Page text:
By Emily Haynes AUGUST 30, 2021 – From the Chronicle of Philanthropy
Raising money during virtual fundraising events just got a little easier, thanks to the launch of a new donate button on Zoom. Starting Monday, participants in Zoom meetings and events can make charitable contributions within video calls through Donations by Pledge, a free app created by Pledge, a fundraising technology firm. A version for Zoom webinars is coming soon.
Pledge does not take a cut of donations. Instead, the app gives donors the option to “tip” the company, which Pledge says is the main way it makes money from the app.
The five-year-old company had previously designed digital buttons to collect charitable donations from online shoppers at checkouts. But the pandemic inspired a shift to gift processing for virtual events. Last year, an estimated 25,000 nonprofits used its virtual event tools to broadcast fundraising appeals and a real-time ticker that lists donors on roughly 50,000 virtual events streamed on Zoom, Twitch, YouTube, Facebook Live, and Instagram Live.
Feedback from those nonprofits helped inspire Pledge’s new donate button for Zoom. Nonprofits wanted a way for people to make contributions without leaving the event’s video feed.
James Citron, chief executive of Pledge, sums up nonprofits’ primary concern: “If I have to get everyone to leave my virtual livestream to donate, I’m going to lose one-half to a quarter of my audience.”
Pledge built a prototype of its Zoom button as its entry in Whale Watch — Zoom’s 2020 app-development competition, which awarded as much as $2 million in investments to the winning idea from Zoom and a group of venture-capital firms. Pledge’s entry was one of 10 finalists, which helped the company establish a relationship with Zoom.
Today, Donations by Pledge is available as one of 58 apps that Zoom’s roughly 300 million daily users can plug into their video calls.
How It Works
Free and paying users of Zoom can activate the donate button by going to their Zoom account settings, switching on Zoom Apps, and installing the free app. They can start a campaign by selecting at least one charitable beneficiary from the more than 2 million nonprofits in Pledge’s global charity database. Nonprofits that aren’t in the database can work with Pledge’s support team to get approved and added to the list.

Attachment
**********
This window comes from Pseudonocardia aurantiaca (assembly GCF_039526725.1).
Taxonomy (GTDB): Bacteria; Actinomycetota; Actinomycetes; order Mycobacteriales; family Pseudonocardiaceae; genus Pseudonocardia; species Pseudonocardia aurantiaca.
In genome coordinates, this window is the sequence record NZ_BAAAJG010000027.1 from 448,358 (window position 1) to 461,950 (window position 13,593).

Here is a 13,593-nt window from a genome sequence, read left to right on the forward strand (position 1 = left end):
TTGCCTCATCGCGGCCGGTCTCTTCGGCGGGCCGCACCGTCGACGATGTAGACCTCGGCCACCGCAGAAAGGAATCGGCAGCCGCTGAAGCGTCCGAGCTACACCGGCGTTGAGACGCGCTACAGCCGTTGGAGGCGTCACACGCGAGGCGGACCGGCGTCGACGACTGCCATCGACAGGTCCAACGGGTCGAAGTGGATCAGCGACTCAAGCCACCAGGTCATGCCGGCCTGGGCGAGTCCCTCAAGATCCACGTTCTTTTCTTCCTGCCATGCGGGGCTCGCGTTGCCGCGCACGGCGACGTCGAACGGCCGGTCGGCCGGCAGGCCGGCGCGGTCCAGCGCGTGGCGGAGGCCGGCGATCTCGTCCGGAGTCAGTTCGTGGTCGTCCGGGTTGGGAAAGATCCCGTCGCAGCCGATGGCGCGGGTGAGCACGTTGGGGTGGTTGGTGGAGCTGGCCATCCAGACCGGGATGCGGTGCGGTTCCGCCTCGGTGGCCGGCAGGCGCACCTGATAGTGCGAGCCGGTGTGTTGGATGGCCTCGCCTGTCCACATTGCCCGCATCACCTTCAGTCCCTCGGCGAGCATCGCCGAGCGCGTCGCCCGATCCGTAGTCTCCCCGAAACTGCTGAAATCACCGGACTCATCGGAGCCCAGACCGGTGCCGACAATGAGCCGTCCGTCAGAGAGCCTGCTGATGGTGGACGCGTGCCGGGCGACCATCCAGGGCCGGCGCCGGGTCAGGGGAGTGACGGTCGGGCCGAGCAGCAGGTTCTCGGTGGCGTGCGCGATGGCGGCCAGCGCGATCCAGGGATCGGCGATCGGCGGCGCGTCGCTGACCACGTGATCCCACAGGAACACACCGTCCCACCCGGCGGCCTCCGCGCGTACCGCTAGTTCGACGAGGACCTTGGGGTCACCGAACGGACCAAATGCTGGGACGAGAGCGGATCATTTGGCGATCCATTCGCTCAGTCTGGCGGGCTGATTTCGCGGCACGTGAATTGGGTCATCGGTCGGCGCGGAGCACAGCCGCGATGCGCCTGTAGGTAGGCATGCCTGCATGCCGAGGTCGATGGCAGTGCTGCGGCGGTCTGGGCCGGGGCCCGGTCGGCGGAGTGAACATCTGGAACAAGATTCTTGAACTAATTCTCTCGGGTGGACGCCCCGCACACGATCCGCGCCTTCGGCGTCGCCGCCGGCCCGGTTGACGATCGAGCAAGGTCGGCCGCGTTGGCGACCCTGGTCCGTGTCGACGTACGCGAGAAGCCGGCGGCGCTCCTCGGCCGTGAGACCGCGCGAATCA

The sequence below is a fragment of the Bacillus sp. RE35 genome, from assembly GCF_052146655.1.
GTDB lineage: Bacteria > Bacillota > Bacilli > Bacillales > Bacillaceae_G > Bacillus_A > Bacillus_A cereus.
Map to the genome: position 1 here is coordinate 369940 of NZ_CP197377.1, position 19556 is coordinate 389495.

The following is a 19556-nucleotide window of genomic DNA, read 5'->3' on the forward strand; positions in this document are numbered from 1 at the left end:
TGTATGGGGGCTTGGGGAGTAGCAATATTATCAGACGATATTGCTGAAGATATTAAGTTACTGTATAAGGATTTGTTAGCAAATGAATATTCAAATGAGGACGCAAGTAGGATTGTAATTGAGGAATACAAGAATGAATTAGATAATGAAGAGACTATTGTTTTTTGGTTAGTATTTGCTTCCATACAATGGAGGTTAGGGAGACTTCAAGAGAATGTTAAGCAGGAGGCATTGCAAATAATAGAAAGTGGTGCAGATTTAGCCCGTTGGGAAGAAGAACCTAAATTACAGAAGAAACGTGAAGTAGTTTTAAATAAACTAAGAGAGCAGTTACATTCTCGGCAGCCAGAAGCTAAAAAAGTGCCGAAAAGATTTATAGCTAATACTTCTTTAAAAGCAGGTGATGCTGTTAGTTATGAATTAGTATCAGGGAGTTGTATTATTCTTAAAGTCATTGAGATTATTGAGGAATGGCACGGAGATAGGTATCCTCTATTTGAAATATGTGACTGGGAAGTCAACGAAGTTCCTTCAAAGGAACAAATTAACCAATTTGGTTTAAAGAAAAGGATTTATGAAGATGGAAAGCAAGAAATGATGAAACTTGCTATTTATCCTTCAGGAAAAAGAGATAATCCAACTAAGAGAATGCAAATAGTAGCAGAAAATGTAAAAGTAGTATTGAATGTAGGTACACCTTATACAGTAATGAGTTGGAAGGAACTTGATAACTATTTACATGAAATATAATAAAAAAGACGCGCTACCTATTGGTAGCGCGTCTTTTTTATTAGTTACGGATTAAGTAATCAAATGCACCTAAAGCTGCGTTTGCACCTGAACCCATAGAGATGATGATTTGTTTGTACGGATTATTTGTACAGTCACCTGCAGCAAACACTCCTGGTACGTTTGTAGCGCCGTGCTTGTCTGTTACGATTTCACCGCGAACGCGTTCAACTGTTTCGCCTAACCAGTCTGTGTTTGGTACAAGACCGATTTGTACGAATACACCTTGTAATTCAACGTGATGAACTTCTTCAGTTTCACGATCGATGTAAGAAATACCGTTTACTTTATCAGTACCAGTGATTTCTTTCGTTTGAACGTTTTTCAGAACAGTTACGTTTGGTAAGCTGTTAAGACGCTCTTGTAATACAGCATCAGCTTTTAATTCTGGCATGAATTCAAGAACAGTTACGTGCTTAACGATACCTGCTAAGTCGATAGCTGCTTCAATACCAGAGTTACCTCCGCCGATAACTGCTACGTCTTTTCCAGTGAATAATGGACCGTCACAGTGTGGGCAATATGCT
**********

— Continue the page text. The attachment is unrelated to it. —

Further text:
After event hosts complete the campaign form, Pledge generates a link for hosts to drop into the chat on their Zoom calls. The app translates the campaign link into a panel that pops up on the right side of the screen for all call participants. The panel includes the name of the nonprofit the campaign supports, the drive’s fundraising goal, and a running tally of the people in the Zoom session who have donated.
Donors can contribute by text or through the donate form on Zoom. Immediately after they make their gift, they receive a tax receipt by email, and their name is added to a live ticker of donors on the video feed. Attendees who contribute also get access to special theme backgrounds that signal they’ve donated.
The company says nonprofits that add the button to their fundraising events on Zoom can expect to see 50 percent more donors make contributions during the event.
The new Zoom donate button is similar to Facebook’s donate button — but with a critical difference. If donors give their permission, Pledge shares their names and email addresses with the nonprofits to which they donate.
Before the Zoom donate button’s launch, Citron says, nonprofits used Pledge’s virtual event technology in events streamed on Facebook Live and Instagram Live as a way to collect donor data on platforms that are notoriously stingy about sharing that information with nonprofits.
Zoom has the potential to be an important fundraising channel for nonprofits — and can connect donors with the people the organizations serve, Citron says. For example, MyAgro, an economic development nonprofit that supports farmers across the African continent, held a Zoom fundraising event that patched donors into a community meeting with farmers in Mali whom the nonprofit supports.